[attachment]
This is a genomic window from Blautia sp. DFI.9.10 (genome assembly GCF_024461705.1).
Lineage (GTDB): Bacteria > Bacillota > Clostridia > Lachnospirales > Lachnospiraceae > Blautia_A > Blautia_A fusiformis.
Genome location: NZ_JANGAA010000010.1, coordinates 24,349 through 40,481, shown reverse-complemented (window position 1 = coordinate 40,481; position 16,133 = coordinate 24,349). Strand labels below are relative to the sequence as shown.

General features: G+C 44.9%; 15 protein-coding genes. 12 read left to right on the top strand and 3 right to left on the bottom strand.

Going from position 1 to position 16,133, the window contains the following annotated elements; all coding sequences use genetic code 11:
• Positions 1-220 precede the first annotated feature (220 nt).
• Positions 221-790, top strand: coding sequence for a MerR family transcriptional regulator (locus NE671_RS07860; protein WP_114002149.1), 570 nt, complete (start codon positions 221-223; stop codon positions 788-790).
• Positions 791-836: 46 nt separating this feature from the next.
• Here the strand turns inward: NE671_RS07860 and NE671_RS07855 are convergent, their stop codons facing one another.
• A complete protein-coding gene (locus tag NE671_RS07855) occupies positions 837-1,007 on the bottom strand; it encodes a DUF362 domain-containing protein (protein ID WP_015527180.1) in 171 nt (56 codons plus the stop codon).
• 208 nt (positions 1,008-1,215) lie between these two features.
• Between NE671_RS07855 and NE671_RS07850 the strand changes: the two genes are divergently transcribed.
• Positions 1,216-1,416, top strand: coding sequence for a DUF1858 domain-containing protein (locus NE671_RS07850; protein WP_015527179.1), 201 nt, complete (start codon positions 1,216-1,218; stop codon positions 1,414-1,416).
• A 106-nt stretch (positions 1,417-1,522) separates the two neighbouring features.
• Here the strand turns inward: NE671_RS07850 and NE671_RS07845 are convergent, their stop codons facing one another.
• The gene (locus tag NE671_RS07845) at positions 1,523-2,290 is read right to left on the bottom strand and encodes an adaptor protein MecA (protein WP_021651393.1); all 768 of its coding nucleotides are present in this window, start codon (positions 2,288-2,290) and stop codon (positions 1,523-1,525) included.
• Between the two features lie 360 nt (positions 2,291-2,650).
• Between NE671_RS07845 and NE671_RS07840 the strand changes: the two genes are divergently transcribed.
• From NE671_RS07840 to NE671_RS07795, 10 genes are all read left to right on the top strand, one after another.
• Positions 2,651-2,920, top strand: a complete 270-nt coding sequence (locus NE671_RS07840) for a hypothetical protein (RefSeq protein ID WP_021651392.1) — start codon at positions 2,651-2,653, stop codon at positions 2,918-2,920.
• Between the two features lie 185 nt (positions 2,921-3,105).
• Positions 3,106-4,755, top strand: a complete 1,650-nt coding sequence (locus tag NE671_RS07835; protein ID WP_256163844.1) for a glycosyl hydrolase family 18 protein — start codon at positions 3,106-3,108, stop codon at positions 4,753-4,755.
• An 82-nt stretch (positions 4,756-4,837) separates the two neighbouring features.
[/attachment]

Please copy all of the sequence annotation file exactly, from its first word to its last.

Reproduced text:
This is a genomic window from Blautia sp. DFI.9.10 (genome assembly GCF_024461705.1).
Lineage (GTDB): Bacteria > Bacillota > Clostridia > Lachnospirales > Lachnospiraceae > Blautia_A > Blautia_A fusiformis.
Genome location: NZ_JANGAA010000010.1, coordinates 24,349 through 40,481, shown reverse-complemented (window position 1 = coordinate 40,481; position 16,133 = coordinate 24,349). Strand labels below are relative to the sequence as shown.

General features: G+C 44.9%; 15 protein-coding genes. 12 read left to right on the top strand and 3 right to left on the bottom strand.

Going from position 1 to position 16,133, the window contains the following annotated elements; all coding sequences use genetic code 11:
• Positions 1-220 precede the first annotated feature (220 nt).
• Positions 221-790, top strand: coding sequence for a MerR family transcriptional regulator (locus NE671_RS07860; protein WP_114002149.1), 570 nt, complete (start codon positions 221-223; stop codon positions 788-790).
• Positions 791-836: 46 nt separating this feature from the next.
• Here the strand turns inward: NE671_RS07860 and NE671_RS07855 are convergent, their stop codons facing one another.
• A complete protein-coding gene (locus tag NE671_RS07855) occupies positions 837-1,007 on the bottom strand; it encodes a DUF362 domain-containing protein (protein ID WP_015527180.1) in 171 nt (56 codons plus the stop codon).
• 208 nt (positions 1,008-1,215) lie between these two features.
• Between NE671_RS07855 and NE671_RS07850 the strand changes: the two genes are divergently transcribed.
• Positions 1,216-1,416, top strand: coding sequence for a DUF1858 domain-containing protein (locus NE671_RS07850; protein WP_015527179.1), 201 nt, complete (start codon positions 1,216-1,218; stop codon positions 1,414-1,416).
• A 106-nt stretch (positions 1,417-1,522) separates the two neighbouring features.
• Here the strand turns inward: NE671_RS07850 and NE671_RS07845 are convergent, their stop codons facing one another.
• The gene (locus tag NE671_RS07845) at positions 1,523-2,290 is read right to left on the bottom strand and encodes an adaptor protein MecA (protein WP_021651393.1); all 768 of its coding nucleotides are present in this window, start codon (positions 2,288-2,290) and stop codon (positions 1,523-1,525) included.
• Between the two features lie 360 nt (positions 2,291-2,650).
• Between NE671_RS07845 and NE671_RS07840 the strand changes: the two genes are divergently transcribed.
• From NE671_RS07840 to NE671_RS07795, 10 genes are all read left to right on the top strand, one after another.
• Positions 2,651-2,920, top strand: a complete 270-nt coding sequence (locus NE671_RS07840) for a hypothetical protein (RefSeq protein ID WP_021651392.1) — start codon at positions 2,651-2,653, stop codon at positions 2,918-2,920.
• Between the two features lie 185 nt (positions 2,921-3,105).
• Positions 3,106-4,755, top strand: a complete 1,650-nt coding sequence (locus tag NE671_RS07835; protein ID WP_256163844.1) for a glycosyl hydrolase family 18 protein — start codon at positions 3,106-3,108, stop codon at positions 4,753-4,755.
• An 82-nt stretch (positions 4,756-4,837) separates the two neighbouring features.